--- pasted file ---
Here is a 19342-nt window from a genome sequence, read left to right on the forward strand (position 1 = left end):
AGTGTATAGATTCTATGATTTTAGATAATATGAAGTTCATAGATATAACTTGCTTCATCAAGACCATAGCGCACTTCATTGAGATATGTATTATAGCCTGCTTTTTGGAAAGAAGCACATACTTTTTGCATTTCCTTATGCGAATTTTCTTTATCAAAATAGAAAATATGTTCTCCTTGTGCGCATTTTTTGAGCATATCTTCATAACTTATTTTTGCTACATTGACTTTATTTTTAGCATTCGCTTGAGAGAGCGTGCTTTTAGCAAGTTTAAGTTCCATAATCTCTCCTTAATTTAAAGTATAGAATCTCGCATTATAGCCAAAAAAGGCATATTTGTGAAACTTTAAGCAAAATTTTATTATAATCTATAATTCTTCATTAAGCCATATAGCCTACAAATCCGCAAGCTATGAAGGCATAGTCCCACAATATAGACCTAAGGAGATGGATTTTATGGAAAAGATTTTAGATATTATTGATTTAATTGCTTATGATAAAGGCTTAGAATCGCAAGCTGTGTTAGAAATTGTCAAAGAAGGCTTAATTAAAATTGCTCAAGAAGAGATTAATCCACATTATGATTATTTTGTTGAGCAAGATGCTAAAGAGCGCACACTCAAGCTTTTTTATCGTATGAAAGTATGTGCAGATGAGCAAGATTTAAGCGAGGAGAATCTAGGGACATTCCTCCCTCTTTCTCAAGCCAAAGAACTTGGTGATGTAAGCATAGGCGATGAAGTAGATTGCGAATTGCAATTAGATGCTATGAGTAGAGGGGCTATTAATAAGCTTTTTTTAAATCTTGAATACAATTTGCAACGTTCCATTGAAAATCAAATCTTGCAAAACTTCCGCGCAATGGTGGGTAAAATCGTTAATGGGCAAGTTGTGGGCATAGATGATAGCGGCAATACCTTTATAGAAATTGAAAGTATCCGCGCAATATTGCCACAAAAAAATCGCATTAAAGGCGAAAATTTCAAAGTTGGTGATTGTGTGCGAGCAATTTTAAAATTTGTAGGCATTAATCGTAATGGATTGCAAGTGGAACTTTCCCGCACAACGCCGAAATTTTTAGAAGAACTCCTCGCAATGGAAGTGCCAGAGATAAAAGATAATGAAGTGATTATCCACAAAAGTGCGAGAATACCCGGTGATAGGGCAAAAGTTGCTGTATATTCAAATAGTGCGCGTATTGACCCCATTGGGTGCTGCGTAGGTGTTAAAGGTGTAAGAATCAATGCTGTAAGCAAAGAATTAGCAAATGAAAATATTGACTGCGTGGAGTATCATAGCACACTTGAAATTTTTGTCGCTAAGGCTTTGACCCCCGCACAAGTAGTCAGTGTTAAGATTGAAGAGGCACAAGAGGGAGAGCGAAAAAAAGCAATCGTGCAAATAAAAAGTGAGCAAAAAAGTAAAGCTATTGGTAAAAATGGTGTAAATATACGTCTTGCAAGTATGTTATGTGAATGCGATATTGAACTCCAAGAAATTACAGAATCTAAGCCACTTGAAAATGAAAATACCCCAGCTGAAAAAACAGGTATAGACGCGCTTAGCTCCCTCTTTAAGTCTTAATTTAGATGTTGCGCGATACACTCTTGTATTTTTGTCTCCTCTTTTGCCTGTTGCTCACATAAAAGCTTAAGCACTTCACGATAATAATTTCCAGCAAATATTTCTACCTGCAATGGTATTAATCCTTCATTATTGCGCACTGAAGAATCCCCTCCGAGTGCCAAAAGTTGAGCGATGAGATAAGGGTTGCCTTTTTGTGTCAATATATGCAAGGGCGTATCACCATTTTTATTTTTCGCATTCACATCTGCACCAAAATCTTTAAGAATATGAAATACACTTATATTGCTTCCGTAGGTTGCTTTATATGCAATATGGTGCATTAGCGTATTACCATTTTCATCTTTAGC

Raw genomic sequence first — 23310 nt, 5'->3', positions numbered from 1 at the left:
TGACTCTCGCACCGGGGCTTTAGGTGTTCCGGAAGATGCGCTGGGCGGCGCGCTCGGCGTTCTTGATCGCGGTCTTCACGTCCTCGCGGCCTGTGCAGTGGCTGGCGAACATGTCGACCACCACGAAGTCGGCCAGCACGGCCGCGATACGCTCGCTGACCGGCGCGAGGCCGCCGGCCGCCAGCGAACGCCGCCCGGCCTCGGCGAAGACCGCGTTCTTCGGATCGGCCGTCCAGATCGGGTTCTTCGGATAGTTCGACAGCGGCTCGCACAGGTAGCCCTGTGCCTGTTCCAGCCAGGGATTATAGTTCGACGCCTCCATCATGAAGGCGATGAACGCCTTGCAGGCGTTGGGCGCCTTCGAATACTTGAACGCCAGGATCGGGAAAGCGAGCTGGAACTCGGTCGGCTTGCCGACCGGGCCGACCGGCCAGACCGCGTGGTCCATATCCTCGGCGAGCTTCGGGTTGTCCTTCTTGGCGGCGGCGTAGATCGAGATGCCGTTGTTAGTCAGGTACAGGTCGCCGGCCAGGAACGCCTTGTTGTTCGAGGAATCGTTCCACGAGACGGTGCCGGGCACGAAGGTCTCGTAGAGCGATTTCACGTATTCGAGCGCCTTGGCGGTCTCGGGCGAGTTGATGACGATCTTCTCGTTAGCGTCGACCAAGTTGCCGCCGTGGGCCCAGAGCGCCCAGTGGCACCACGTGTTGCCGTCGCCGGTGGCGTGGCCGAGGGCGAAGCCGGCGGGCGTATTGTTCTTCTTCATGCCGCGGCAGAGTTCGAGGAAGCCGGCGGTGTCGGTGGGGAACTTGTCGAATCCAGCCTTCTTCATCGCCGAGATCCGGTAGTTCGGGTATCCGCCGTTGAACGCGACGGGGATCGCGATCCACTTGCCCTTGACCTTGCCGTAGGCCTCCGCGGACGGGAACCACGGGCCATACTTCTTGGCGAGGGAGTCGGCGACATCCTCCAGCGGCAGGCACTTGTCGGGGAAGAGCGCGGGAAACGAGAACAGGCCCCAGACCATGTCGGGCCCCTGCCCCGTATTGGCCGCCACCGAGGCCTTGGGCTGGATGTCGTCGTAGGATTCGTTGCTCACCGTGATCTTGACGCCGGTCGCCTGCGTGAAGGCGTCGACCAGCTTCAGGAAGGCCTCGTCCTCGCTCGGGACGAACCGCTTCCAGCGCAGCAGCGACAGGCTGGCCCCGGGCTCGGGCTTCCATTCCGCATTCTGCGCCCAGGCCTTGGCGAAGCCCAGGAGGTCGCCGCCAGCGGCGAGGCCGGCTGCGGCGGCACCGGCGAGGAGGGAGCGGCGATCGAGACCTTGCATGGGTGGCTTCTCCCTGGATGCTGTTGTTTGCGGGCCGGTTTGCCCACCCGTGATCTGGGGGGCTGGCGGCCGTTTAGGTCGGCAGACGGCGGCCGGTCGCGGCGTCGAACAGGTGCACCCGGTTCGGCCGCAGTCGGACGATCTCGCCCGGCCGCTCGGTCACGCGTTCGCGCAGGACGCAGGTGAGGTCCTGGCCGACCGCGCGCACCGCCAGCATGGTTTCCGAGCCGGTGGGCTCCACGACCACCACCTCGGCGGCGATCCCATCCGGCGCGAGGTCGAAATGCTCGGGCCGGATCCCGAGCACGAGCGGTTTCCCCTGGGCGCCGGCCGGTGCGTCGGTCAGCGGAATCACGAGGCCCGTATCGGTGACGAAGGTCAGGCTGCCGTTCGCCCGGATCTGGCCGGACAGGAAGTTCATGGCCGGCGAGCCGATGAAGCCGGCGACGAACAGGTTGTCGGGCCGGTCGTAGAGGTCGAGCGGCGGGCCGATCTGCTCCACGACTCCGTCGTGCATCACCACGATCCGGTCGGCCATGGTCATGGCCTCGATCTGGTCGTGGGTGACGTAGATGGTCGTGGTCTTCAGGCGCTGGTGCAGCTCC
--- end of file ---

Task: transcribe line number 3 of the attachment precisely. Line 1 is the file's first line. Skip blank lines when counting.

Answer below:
Raw genomic sequence first — 23310 nt, 5'->3', positions numbered from 1 at the left: